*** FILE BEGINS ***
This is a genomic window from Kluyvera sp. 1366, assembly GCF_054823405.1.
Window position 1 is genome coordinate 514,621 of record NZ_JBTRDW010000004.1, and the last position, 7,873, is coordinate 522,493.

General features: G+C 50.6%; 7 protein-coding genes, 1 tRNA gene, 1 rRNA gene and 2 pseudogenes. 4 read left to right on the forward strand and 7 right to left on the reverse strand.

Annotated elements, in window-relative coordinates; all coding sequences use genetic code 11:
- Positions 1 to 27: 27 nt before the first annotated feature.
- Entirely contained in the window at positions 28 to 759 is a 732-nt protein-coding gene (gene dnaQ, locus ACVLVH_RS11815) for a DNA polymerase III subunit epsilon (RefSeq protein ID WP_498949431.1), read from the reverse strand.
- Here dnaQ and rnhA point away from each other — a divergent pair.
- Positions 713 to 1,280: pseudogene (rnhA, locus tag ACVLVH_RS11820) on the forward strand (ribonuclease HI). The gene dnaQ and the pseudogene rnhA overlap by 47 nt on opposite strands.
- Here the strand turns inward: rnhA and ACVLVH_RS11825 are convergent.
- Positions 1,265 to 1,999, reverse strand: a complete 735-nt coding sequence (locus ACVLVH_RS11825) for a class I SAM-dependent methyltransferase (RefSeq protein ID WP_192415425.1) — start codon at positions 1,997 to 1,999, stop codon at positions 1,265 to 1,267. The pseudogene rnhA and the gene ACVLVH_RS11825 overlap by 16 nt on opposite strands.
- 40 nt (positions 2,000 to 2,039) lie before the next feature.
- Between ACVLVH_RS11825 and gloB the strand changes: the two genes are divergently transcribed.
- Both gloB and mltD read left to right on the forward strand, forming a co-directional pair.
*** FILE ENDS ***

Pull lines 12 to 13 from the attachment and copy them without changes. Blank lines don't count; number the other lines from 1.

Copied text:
- Between ACVLVH_RS11825 and gloB the strand changes: the two genes are divergently transcribed.
- Both gloB and mltD read left to right on the forward strand, forming a co-directional pair.